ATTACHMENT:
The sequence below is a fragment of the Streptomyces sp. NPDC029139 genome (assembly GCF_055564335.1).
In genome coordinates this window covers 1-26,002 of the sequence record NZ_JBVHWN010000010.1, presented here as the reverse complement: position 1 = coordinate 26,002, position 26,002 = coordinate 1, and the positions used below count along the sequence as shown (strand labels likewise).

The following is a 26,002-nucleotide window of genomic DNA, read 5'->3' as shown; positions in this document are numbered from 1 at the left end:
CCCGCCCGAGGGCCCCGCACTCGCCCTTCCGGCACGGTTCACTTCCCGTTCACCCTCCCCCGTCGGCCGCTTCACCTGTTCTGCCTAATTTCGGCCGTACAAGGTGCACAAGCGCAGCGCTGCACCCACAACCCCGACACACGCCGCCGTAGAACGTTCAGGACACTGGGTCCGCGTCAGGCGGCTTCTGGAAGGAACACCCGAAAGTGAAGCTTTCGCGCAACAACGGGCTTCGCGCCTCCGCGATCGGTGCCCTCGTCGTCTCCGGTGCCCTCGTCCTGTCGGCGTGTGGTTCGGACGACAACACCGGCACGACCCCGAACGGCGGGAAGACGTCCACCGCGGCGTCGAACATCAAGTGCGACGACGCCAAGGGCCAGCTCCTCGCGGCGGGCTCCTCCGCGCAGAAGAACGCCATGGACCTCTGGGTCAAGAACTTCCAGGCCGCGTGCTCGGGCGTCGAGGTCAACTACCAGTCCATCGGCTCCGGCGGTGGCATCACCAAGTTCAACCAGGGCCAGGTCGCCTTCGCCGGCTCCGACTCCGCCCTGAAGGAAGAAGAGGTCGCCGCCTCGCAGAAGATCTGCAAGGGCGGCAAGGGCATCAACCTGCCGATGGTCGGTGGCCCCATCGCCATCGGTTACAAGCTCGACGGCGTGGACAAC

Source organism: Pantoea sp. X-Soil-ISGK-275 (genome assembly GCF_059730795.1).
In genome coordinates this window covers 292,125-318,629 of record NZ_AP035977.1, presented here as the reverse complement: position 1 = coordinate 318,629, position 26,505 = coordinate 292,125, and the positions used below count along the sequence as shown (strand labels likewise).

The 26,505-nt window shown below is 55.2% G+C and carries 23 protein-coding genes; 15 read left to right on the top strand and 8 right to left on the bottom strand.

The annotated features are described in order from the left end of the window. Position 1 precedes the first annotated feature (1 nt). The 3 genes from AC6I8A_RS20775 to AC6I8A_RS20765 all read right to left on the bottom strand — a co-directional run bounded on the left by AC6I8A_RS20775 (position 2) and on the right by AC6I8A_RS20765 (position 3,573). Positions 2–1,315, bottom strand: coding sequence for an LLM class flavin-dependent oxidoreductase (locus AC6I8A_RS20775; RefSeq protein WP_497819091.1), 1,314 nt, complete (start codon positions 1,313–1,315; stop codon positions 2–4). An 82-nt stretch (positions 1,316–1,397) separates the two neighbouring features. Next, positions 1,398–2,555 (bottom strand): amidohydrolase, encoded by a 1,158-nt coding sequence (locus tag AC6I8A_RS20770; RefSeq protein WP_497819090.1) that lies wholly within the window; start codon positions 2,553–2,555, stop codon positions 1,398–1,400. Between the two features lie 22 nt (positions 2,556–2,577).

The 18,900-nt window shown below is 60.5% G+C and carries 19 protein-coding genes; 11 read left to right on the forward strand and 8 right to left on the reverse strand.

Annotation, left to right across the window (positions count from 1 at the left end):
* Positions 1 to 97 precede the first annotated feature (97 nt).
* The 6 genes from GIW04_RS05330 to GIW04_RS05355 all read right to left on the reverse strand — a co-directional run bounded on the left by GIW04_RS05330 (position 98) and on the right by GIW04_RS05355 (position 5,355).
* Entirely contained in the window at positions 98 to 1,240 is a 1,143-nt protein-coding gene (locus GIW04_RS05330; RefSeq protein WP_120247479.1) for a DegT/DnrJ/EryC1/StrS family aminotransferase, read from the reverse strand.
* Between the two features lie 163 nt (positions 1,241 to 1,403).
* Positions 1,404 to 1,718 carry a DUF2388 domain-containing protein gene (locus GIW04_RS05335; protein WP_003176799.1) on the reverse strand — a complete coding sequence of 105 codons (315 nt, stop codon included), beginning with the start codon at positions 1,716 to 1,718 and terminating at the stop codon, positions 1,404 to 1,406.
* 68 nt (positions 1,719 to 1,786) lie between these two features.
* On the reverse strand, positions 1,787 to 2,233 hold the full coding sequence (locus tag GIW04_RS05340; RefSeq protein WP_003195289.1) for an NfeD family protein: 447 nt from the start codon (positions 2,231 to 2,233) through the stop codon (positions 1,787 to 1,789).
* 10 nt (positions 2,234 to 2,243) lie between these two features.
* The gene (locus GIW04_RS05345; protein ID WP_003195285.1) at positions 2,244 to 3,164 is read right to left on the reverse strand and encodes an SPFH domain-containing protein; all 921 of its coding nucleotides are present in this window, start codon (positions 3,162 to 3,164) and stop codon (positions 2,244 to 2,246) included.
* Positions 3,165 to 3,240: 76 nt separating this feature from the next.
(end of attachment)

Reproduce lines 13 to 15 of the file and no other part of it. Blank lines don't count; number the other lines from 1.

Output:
* Entirely contained in the window at positions 98 to 1,240 is a 1,143-nt protein-coding gene (locus GIW04_RS05330; RefSeq protein WP_120247479.1) for a DegT/DnrJ/EryC1/StrS family aminotransferase, read from the reverse strand.
* Between the two features lie 163 nt (positions 1,241 to 1,403).
* Positions 1,404 to 1,718 carry a DUF2388 domain-containing protein gene (locus GIW04_RS05335; protein WP_003176799.1) on the reverse strand — a complete coding sequence of 105 codons (315 nt, stop codon included), beginning with the start codon at positions 1,716 to 1,718 and terminating at the stop codon, positions 1,404 to 1,406.